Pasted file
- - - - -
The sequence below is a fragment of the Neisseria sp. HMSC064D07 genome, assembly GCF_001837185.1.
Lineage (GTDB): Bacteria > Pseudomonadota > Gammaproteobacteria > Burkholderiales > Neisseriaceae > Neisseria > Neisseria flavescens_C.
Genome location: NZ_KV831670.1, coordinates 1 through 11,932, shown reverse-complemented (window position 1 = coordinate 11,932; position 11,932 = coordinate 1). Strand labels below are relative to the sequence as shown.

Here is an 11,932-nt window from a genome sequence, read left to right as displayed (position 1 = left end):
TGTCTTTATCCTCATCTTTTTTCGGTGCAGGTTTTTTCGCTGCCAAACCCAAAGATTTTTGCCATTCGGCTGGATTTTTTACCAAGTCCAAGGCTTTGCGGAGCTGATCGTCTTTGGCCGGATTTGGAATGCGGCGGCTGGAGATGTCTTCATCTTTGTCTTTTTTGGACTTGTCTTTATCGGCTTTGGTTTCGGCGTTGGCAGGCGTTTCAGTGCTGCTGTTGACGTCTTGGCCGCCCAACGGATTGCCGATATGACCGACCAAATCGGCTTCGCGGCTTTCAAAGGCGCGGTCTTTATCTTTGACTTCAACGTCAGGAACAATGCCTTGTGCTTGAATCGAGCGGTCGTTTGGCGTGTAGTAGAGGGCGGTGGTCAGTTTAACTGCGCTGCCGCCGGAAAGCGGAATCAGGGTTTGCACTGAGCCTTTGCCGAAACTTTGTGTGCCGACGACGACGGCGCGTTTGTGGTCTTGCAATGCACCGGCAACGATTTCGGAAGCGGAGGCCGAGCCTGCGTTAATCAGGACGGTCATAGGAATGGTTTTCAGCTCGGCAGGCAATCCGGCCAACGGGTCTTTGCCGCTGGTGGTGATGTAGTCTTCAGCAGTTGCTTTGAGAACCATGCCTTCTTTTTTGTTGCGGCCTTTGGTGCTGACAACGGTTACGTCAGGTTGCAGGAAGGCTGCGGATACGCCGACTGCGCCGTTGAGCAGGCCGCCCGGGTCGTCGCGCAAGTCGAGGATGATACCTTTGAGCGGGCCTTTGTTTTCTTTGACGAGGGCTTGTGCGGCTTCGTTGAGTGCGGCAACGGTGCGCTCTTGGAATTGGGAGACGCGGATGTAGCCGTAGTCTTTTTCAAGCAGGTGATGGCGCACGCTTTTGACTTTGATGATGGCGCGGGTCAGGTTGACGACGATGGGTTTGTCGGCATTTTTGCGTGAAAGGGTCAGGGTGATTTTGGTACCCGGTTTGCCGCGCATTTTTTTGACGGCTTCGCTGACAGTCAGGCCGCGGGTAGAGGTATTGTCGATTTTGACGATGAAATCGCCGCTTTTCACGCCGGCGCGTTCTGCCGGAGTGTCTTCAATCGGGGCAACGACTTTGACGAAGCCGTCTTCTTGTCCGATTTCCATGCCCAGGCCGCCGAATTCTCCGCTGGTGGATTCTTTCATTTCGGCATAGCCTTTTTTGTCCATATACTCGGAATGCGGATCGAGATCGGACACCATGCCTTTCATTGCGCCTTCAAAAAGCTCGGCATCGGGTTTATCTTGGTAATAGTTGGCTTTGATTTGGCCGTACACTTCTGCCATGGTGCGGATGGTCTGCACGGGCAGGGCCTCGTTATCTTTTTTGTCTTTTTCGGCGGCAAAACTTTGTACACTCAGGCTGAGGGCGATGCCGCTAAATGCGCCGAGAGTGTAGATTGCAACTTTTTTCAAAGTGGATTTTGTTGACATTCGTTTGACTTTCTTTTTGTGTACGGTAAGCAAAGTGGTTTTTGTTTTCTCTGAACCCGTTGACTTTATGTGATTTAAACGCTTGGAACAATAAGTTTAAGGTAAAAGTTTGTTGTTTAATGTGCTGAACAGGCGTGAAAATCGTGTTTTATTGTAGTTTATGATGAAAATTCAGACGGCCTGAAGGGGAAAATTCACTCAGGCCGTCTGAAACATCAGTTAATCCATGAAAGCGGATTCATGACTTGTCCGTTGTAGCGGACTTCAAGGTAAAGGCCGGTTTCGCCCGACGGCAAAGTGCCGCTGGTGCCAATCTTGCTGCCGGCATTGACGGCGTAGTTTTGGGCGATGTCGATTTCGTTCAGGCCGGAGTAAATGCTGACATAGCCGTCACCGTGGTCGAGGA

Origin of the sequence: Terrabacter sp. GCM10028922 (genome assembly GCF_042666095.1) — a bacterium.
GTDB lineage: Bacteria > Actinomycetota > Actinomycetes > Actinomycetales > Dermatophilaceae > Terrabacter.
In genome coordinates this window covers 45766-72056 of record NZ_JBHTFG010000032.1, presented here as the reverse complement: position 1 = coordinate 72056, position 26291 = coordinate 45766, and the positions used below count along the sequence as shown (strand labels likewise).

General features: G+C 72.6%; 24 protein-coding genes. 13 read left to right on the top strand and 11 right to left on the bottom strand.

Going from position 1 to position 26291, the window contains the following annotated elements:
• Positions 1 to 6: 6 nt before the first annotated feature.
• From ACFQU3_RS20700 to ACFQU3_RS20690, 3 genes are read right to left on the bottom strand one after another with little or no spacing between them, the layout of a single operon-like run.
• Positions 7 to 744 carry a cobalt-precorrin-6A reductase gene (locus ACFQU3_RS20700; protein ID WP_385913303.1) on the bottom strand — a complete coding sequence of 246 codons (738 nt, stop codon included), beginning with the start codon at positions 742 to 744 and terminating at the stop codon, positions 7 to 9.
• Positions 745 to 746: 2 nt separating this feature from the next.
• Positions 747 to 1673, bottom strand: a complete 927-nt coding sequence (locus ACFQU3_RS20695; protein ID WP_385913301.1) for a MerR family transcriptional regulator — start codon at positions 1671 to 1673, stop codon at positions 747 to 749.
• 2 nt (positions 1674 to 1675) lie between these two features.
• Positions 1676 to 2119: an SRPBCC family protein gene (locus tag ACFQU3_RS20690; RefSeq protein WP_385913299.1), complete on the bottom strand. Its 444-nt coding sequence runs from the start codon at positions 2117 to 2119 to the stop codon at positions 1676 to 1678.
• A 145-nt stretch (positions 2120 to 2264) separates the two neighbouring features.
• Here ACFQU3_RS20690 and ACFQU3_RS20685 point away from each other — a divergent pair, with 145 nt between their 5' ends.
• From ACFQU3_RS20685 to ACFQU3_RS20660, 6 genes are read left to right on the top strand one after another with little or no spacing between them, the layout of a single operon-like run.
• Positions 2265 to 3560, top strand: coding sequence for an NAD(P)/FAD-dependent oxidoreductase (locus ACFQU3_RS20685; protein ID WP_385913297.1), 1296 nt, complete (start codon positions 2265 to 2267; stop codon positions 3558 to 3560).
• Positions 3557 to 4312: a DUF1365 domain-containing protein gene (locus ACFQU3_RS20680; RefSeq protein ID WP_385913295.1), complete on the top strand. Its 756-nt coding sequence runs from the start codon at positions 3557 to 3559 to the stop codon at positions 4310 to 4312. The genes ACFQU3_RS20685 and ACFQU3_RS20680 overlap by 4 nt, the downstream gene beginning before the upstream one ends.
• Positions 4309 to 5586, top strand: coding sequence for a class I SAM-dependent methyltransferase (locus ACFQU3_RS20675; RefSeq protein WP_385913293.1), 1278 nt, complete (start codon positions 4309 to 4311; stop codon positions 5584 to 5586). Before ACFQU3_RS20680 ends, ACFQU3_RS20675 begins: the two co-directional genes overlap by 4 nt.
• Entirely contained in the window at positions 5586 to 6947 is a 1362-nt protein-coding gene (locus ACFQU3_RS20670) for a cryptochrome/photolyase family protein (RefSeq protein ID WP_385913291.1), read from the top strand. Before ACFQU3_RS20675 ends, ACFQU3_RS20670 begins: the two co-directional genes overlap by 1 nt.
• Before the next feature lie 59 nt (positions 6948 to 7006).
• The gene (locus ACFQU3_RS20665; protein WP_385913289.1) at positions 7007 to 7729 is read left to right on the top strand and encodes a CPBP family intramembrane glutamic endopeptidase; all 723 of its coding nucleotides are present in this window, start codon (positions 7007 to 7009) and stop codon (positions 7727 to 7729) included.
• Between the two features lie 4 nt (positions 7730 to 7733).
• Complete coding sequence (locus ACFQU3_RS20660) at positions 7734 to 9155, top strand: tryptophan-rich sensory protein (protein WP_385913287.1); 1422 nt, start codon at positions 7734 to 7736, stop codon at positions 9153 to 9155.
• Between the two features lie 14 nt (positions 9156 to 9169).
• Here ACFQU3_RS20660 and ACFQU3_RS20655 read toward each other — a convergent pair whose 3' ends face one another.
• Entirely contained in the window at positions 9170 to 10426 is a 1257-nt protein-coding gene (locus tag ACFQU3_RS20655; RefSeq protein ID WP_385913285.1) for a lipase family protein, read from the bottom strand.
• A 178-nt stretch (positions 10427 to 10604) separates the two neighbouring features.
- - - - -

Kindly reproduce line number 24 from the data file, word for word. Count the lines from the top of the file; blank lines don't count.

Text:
• Entirely contained in the window at positions 5586 to 6947 is a 1362-nt protein-coding gene (locus ACFQU3_RS20670) for a cryptochrome/photolyase family protein (RefSeq protein ID WP_385913291.1), read from the top strand. Before ACFQU3_RS20675 ends, ACFQU3_RS20670 begins: the two co-directional genes overlap by 1 nt.